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Previous High Commissioners

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© UNHCR/J.-M. Ferré

From van Heuven Goedhart to Grandi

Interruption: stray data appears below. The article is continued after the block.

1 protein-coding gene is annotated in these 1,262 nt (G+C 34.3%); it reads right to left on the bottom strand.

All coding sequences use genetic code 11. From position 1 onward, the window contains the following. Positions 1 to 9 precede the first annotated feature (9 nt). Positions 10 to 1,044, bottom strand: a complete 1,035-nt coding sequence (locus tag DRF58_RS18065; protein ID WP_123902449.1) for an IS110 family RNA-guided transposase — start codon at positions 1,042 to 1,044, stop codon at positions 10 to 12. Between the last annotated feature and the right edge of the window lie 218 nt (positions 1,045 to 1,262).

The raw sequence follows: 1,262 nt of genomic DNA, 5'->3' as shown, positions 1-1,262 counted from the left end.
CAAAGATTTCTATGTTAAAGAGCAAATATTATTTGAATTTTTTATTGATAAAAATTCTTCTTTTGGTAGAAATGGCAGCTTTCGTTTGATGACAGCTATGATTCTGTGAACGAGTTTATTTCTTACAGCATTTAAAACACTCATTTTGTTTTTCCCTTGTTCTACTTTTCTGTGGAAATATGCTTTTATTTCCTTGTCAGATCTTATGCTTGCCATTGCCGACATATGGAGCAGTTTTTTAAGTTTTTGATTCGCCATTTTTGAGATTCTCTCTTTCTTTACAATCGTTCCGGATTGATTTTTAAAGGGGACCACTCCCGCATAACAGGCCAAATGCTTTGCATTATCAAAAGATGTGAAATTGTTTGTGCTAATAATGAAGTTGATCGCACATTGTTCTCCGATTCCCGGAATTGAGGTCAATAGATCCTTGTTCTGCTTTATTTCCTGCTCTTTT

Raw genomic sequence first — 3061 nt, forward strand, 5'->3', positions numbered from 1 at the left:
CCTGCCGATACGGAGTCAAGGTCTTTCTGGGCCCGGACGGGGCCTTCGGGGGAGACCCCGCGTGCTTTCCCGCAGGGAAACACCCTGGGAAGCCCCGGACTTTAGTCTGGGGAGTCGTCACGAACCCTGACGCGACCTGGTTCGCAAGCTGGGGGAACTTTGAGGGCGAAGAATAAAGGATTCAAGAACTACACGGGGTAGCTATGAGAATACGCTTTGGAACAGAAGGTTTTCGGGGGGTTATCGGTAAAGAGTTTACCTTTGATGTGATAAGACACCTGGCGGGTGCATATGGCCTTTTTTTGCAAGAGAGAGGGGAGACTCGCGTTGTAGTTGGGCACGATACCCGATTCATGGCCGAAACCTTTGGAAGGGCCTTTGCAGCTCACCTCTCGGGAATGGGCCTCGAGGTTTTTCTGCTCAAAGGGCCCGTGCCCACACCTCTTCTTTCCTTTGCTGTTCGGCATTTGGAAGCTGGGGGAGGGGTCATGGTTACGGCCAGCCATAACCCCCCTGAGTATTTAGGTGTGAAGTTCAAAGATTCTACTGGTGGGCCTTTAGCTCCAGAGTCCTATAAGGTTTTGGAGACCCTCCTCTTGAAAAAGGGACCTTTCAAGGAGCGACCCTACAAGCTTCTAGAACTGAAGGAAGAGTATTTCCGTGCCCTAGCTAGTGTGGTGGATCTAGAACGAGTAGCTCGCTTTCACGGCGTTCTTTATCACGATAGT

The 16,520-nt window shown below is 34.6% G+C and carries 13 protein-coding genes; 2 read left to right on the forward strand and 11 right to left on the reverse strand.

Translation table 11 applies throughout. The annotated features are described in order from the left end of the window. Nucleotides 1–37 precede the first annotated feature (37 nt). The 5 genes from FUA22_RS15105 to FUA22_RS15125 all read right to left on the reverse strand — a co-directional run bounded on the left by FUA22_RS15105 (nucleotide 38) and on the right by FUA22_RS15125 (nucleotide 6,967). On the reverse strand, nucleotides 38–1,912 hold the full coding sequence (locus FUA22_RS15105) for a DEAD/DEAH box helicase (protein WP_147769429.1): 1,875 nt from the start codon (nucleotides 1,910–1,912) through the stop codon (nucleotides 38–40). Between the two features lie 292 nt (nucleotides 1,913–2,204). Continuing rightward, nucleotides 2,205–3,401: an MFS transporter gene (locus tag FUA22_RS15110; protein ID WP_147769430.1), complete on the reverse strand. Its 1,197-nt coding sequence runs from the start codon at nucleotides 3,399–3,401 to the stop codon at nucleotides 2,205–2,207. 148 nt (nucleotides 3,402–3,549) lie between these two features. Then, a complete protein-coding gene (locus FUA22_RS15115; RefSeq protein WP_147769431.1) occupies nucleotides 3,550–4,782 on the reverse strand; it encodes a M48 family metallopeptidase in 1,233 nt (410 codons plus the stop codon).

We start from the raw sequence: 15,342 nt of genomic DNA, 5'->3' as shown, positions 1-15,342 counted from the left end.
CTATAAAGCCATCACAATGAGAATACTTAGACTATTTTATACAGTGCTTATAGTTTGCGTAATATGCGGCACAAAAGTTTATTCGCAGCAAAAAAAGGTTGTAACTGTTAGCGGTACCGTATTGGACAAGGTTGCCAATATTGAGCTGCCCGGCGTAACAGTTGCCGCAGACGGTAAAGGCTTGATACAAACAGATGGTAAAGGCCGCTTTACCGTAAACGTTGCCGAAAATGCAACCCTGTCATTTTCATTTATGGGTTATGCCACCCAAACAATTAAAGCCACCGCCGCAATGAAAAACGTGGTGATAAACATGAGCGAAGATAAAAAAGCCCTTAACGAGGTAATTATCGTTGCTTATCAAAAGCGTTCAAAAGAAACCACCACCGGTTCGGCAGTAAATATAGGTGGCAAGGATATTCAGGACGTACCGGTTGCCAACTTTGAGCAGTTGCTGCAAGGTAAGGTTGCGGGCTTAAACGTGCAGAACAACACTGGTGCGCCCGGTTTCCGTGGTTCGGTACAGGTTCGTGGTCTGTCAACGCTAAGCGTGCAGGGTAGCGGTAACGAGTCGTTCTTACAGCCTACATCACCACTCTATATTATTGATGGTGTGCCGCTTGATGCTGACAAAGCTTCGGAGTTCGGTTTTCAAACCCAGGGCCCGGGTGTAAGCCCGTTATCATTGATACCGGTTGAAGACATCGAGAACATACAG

The UN refugee agency has had 11 High Commissioners since it was established in 1950, starting with Gerrit Jan van Heuven Goedhart, a Dutch journalist and lawyer who died suddenly in the job in 1956. His achievements on behalf of refugees were acknowledged in 1954, when UNHCR was awarded its first Nobel Peace Prize. He was followed by another former journalist, Switzerland's Auguste Lindt, who soon faced the test of helping some 200,000 Hungarians fleeing their country as a result of the Soviet suppression of the 1956 Hungarian uprising. Lindt was followed by another Swiss national, Félix Schnyder, who handed over to Sadruddin Aga Khan of Iran in 1965. Prince Sadruddin Aga Khan spent 12 years at the UNHCR helm, longer than anyone else, and he also worked for the organization before taking the top job. The next High Commissioner, Poul Hartling of Denmark, was the first of three former prime ministers to lead the agency. Hartling's eight-year term was marked by the mass exodus in Indochina and major operations in the Horn of Africa and Central America, as well as for Afghan refugees in Asia. During his stewardship, UNHCR was awarded the Nobel Prize for a second time in 1981. Jean-Pierre Hocké, another Swiss man, was High Commissioner from 1986-89, followed by the brief stint of Norwegian politician Thorvald Stoltenberg. In 1990, Sadako Ogata – shown above with High Commissioner Guterres and ICRC President Jakob Kellenberger at a meeting in 2011 - became the first female High Commissioner for Refugees, leading the organization for 10 years. Her tenure was marked by crises in the Balkans and the Great Lakes and the repatriation of 360,000 refugees to Cambodia. She was followed by Ruud Lubbers, a former Dutch Prime Minister whose four-year term in office was most marked by the voluntary repatriation of millions of people to Afghanistan. UNHCR's 10th High Commissioner was former Portuguese Prime Minister António Guterres, who held the position from mid-2005 to the end of 2015. During his tenure, he oversaw the most profound structural reform process in UNHCR's history and built up the organization's capacity to respond to some of the largest displacement crises since the end of the Second World War. Guterres was succeeded as High Commissioner by Filippo Grandi.